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The Keeper Of The Key
“Granther” Sweeney worked on the railroad—and if duty demanded it, he’d rather fight than switch
June 1969 | Volume 20, Issue 4
So, bending even more strongly to his oars, with the hooked and struggling sturgeon and the heavy plank acting as stubborn kedge anchors against his aching muscles, Granther finally managed to beach his boat. The unexpected special train was just screeching to a halt in front of the closed switch, sparks and flaming cinders belching from its cone-shaped stack, its brass bell clanging, its shrill whistle tootling peevishly. Heads appeared at the windows of all fifteen wooden cars. They were soldiers’ heads, and Granther realized what this was all about: it was a special troop train taking recruits south for the Union armies.
The soldiers were shouting, whistling, singing, and making other cheerful noises; but the officer in charge—a “big man with whiskers,” Granther recalled—was not in a cheerful mood. He climbed out of the train and confronted Sweeney, who was now standing beside his switch like a large-sized Horatius at the bridge.
“What does this mean?” thundered the officer. “Don’t you know that these are Federal troops, under orders from Washington to proceed to New York without delay? What do you mean by stopping this train?”
Clearly, thought Granther, the officer was unaware that only a single track led south from the switch—or that the regular northbound train was due to come up that track very shortly. He would make the matter plain. “The train ahead carried no signal for yez,” he said. “And there bees an up train on its way.”
The point did not register, “unlock that switch instantly,” commanded the officer; and he drew his sword. “Not a moment’s delay, now! Unlock it!”
“I’ll not,” said Granther.
The officer swung a good kick at the switch padlock—but all it did was to break the high heel off one of his boots so that, as Granther told the story, “he limped around like his leg was shot, cursing a blue streak.” Three soldiers, under orders from the swearing officer, started banging away at the lock with their musket butts; nothing happened. It was known later that a twenty-gallon keg of rum had been rolled aboard the train at Albany; Granther (who was himself a teetotaler) said that the men “smelt of likker to the breath” and aimed their blows haphazardly.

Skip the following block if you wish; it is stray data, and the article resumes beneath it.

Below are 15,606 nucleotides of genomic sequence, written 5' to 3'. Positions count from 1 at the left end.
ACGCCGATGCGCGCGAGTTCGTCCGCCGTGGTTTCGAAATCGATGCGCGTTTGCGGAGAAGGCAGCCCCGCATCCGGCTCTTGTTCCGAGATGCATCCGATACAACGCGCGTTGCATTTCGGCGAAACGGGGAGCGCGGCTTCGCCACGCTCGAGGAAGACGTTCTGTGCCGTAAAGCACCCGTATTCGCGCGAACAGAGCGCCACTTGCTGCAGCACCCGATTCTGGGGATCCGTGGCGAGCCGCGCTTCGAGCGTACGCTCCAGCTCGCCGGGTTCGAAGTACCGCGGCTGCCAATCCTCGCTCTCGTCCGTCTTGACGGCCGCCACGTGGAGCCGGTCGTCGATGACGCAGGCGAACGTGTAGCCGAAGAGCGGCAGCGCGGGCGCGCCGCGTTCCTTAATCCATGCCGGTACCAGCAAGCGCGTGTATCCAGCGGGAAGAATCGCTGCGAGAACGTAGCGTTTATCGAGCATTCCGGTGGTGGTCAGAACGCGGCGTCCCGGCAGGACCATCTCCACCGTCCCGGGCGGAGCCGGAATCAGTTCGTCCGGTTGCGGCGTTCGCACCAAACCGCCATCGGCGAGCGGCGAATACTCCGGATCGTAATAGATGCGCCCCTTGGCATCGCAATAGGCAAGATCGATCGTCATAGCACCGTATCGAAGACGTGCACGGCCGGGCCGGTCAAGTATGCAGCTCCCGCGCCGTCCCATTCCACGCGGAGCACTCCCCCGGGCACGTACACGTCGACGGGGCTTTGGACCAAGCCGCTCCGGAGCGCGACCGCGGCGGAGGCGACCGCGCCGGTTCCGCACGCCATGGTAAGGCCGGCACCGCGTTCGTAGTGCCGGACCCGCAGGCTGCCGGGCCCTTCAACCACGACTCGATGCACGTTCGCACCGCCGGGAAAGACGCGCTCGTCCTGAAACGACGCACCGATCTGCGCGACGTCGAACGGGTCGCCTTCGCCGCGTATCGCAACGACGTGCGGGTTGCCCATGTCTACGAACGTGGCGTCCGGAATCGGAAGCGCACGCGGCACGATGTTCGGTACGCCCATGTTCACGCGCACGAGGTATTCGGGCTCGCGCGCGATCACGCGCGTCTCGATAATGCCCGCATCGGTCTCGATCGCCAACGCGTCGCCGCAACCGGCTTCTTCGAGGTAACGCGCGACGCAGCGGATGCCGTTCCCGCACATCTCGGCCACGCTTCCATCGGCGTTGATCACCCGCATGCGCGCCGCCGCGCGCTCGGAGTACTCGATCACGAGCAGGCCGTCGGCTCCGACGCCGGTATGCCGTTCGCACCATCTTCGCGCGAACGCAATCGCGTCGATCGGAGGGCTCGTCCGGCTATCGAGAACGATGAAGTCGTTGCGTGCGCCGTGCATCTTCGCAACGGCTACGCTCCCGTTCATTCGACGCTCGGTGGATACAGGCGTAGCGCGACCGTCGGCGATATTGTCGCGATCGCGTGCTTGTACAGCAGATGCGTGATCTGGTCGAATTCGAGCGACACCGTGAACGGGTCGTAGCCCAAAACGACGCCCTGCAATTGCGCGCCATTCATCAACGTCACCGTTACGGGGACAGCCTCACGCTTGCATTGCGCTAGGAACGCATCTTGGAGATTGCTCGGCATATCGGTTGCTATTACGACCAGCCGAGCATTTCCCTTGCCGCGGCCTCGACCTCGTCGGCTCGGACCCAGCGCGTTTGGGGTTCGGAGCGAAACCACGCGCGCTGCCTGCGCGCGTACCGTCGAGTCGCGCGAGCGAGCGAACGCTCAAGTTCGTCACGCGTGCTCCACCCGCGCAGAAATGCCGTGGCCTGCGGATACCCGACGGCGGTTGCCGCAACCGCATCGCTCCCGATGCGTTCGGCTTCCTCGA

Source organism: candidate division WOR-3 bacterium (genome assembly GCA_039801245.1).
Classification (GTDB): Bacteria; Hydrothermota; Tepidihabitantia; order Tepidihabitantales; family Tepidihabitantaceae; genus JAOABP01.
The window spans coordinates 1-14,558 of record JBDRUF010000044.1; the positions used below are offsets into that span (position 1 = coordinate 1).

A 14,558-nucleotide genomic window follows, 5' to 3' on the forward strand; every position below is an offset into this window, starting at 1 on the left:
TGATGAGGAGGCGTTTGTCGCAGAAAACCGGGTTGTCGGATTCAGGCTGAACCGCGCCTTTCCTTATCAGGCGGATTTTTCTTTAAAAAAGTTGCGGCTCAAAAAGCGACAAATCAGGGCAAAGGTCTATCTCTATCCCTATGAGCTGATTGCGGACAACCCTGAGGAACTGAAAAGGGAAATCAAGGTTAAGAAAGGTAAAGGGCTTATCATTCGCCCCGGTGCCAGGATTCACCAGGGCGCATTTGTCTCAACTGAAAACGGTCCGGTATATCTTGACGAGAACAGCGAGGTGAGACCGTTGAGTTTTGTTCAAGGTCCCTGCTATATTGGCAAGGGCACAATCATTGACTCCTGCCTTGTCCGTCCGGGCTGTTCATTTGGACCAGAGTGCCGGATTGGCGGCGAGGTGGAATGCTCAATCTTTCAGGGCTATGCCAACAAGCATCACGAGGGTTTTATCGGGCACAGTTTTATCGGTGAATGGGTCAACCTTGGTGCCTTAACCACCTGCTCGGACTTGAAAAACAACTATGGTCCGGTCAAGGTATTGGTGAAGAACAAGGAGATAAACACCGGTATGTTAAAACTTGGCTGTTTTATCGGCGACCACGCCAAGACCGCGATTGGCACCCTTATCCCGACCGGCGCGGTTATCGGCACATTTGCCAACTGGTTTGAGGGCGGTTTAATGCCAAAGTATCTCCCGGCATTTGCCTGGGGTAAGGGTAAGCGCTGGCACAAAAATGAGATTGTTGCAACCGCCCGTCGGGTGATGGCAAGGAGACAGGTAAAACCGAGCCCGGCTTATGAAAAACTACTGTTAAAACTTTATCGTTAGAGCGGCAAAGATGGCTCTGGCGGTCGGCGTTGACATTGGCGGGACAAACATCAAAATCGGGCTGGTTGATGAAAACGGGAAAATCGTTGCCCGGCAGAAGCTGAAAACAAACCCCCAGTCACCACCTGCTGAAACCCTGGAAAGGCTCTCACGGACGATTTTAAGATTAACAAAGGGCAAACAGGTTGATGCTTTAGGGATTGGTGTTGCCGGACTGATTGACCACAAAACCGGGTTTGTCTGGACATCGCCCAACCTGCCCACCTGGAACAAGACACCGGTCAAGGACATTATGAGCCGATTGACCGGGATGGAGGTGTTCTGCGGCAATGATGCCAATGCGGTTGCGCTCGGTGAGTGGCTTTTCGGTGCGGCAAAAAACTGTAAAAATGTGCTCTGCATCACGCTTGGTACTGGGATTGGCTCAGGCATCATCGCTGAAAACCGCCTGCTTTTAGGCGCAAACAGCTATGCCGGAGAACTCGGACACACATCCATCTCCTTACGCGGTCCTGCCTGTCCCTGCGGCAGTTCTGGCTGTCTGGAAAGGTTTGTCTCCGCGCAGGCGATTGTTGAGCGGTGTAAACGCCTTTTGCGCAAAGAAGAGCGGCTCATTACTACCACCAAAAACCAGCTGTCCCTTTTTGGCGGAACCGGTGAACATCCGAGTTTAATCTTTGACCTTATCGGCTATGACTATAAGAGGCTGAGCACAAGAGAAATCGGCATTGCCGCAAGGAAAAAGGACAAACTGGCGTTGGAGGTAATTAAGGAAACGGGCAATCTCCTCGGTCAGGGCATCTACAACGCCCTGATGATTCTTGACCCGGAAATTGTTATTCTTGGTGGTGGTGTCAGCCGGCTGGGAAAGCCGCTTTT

But now things took an ugly turn. The officer demanded the switch key, and when Granther refused it, four soldiers took to pummelling his ribs with their gun butts. Switchman Sweeney was having none of that: with each of his two long arms he rammed two heads together, and all four soldiers went down, their bayoneted guns clattering.
The odds were impossible, however. A dozen recruits now swarmed over Granther, pulling him clown, and despite his flailing arms and legs they managed to pin him across the rails in front of the switch. Prodded by several bayonets, he got to his feet and was forced into his shanty, where the officer again demanded the key. Granther again refused, of course—but then, with bayonet points coming through his clothing and actually drawing blood, he submitted to a search. They found the switch key on a finely woven eel-skin thong around Granther’s neck, buried in the thick mat of his red chest hair.
It looked as if the jig was up—and still Granther’s straining ears did not hear the sound they eagerly waited for: the whistle of the oncoming northbound express. He made one last try. With a lurch of his huge shoulders he broke one arm free from his captors, ignoring the painful rip of a bayonet point across his belly as he moved. He grabbed the key from the soldier who was holding it, ripped it off the eel-skin thong, and flung it through an open window. With much satisfaction, amid the shouting, shoving soldiers, he watched it fall into the riprap of rubble lining the railroad right of way.
And just at that moment there came the high-pitched, whippoorwill whistle of the northbound express! The fracas came abruptly to a halt as everyone stared with sudden comprehension down the stretch of track leading south. There came the express around the bend, and it took little imagination to guess what would have happened if Granther had let the troop train through the switch and onto that single track a few minutes earlier.
Granther said that the commandant of the train, the “big man with whiskers,” never apologized or said a word of any kind to him—“just gimped away in his high boots with his one heel.” But some of the enlisted men were ashamed, apologizing and offering him drinks from their canteens—whether of rum or water he didn’t know or care.
For in Granther’s opinion, all of them were lunkheads—even the Irish among them! Why hadn’t they smashed the switch lock with the big sledge hammer in his shanty? For that matter, why hadn’t they found the spare key, only partly hidden in its cranny between two shanty boards? Farm boys is what they were! Farm boys and lunkheads—and lucky for them they were, or the northbound express would’ve made matchwood out of them!
Well, the ruckus was over, anyway. Granther took the spare key from the shanty, unlocked the switch, arid set it for the waiting northbound train to proceed to Albany; he made the troop train wait until he was good and ready. Then he let it pull oft the No. 2 track and head south on the single track, waving it past not in his regular manner, but with certain disdainful gestures peculiar to railroad men. He got a ragged cheer from the soldiers in return.